Gary Norman

Gary Norman

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Artist: Gary Norman

Album: Untitled EP

Label: Independent

Website: N/A

Genre: Acoustic/Rock

Sounds Like: Pink Floyd, Black Album era Metallica

Technical Grade: 7/10

Production/Musicianship Grade: 5/10

Commercial Value: 3/10

Overall Talent Level: 7/10

Songwriting Skills: 5/10

Performance Skills: 7/10

Best Songs: Soulless, Angels and Me

Strengths: Well-rounded guitarist with a lot of potential, creative with melodies and harmonies

Weaknesses: Vocals could be improved, Production quality is rough  

Gary Norman is an independent guitarist and singer-songwriter. He has recently released this six track, homemade demo to showcase his multifaceted sound that incorporates elements of both classical and rock influences. 

Norman’s six-track EP essentially has two main sides to it; a definitively more classical approach that emphasizes more traditionally composed melodies, and a looser, acoustic-based rock experience that lingers somewhere between alternative and a more blues-based sound that is also quite melodic. At any rate, the EP’s greatest asset is Norman’s adept guitar playing, particularly his skills in the classical compositions. Perhaps it would be inaccurate to compare Norman’s approach solely to that of a classical guitarist, considering his sensibilities evidently bleed into rock and blues influences. For this reason, dynamic and detailed instrumental guitar work in tracks such as “Angels and Me” is reminiscent more of something one would expect from Kirk Hammett’s classical interludes in Black Album era Metallica. Norman’s classically-inspired melodies in these tracks (“Desire” is another example) are very familiar in that they suggest the signature 1990s heavy metal/classical acoustic fusion that became highly popular during the era and a sound that rock bands have been emulating ever since. While some modern bands can pull off believable acoustic instrumentation and composition better than others, successfully implementing this methodology into Norman’s EP, in conjunction with his more basic rock and melodic blues material, is one of the elements of this six-track collection that makes it stand out and showcase an artist with potential as opposed to just a man in his home-studio making music. In short, Norman has the skills as a guitarist and the talent is there. The other side of the album is much more rock and song-writing oriented and stands to give a better picture of who Norman is as an artist. Tracks such as “Drifter” and “Soulless” are based around a basic acoustic rhythm section with relatively simple progressions, but are also augmented by edgy, electric blues solos that give the tracks a little extra depth. Close scrutiny reveals a similarity of music comparable to Pink Floyd. The acoustic and vocal intro to “Soulless” is considerably in the likeness of Roger Waters. When this is combined with the harmonic vocals, melodic blues guitar solos, and psychedelic interludes, such as in the track “Stranded”, the Pink Floyd, experimental 1960s similarities become quite noticeable.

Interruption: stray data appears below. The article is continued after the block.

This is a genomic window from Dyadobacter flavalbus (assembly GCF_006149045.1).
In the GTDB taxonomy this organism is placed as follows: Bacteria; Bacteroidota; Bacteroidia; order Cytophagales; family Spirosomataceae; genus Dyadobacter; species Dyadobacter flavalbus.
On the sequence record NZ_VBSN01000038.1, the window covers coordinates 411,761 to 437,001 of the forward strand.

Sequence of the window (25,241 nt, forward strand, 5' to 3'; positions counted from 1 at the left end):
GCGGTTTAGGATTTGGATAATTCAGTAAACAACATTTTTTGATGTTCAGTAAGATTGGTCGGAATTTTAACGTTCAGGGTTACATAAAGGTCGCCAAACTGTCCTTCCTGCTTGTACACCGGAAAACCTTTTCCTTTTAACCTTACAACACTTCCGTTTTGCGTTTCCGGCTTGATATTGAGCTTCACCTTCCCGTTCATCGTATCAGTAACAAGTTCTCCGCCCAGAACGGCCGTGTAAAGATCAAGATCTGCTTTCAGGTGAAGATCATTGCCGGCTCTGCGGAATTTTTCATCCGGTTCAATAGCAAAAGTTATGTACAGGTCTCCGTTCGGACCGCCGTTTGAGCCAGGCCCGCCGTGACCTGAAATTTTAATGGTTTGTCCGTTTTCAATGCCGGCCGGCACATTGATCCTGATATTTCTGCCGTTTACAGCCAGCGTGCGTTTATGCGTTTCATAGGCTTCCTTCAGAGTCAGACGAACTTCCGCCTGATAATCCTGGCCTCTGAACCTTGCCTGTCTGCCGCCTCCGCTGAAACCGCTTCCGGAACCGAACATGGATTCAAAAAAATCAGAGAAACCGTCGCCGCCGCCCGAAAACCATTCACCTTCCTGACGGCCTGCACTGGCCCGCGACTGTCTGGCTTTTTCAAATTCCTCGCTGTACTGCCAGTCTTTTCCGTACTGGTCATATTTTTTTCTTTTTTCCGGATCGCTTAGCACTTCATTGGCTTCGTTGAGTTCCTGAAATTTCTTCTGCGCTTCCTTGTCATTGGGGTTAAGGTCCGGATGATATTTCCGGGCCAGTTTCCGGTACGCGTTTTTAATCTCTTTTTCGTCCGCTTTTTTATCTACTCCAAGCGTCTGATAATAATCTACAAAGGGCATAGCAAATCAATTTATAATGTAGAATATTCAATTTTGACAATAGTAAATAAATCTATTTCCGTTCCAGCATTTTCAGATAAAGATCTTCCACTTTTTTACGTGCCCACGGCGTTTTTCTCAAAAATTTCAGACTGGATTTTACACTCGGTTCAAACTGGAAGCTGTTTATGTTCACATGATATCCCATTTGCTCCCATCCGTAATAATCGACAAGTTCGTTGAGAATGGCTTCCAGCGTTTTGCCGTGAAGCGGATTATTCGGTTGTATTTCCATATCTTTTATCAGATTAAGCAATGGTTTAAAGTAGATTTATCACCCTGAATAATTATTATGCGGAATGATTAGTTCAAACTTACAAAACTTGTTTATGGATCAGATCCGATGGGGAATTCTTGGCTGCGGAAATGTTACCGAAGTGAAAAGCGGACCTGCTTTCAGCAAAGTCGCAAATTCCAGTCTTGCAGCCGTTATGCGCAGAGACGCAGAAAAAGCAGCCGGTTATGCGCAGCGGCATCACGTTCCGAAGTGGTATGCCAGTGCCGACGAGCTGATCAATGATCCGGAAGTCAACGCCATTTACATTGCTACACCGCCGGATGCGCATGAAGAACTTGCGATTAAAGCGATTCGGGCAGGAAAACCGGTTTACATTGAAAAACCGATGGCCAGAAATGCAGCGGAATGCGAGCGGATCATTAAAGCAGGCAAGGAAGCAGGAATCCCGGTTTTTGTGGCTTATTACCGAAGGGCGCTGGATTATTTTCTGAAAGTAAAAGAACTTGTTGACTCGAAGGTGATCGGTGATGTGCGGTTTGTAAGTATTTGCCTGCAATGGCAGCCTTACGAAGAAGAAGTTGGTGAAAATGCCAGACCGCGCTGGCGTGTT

However, the production quality on the EP isn’t very good. It is without a doubt a home-studio recording that leaves much to be desired. The tracks are very raw and rough. Even though the acoustic guitars probably sound the clearest throughout the EP, they are still in need of significant cleanup work to achieve their greatest potential. Moreover, Norman isn’t the greatest singer; there are some parts of these tracks where his voice sounds legitimately good, but others where things are rather mediocre. If there were any bass tracks in the EP, they were nearly to completely inaudible; this music needs more bottom-end to warm it up and give more dimension to the overall sound. 

Norman is a talented guitar player, he has demonstrated this definitively throughout these six tracks. While the production needs to be significantly improved without question, there is something to be said about the EP’s potential. Norman needs to get into a studio, wrangle up some other musicians, and go to work cleaning up these tracks. As an artist, Norman is good enough to give further developing these tracks a try. Whether his songwriting ability is enough to achieve any sort of formal success is yet to be determined. 

Owen Matheson

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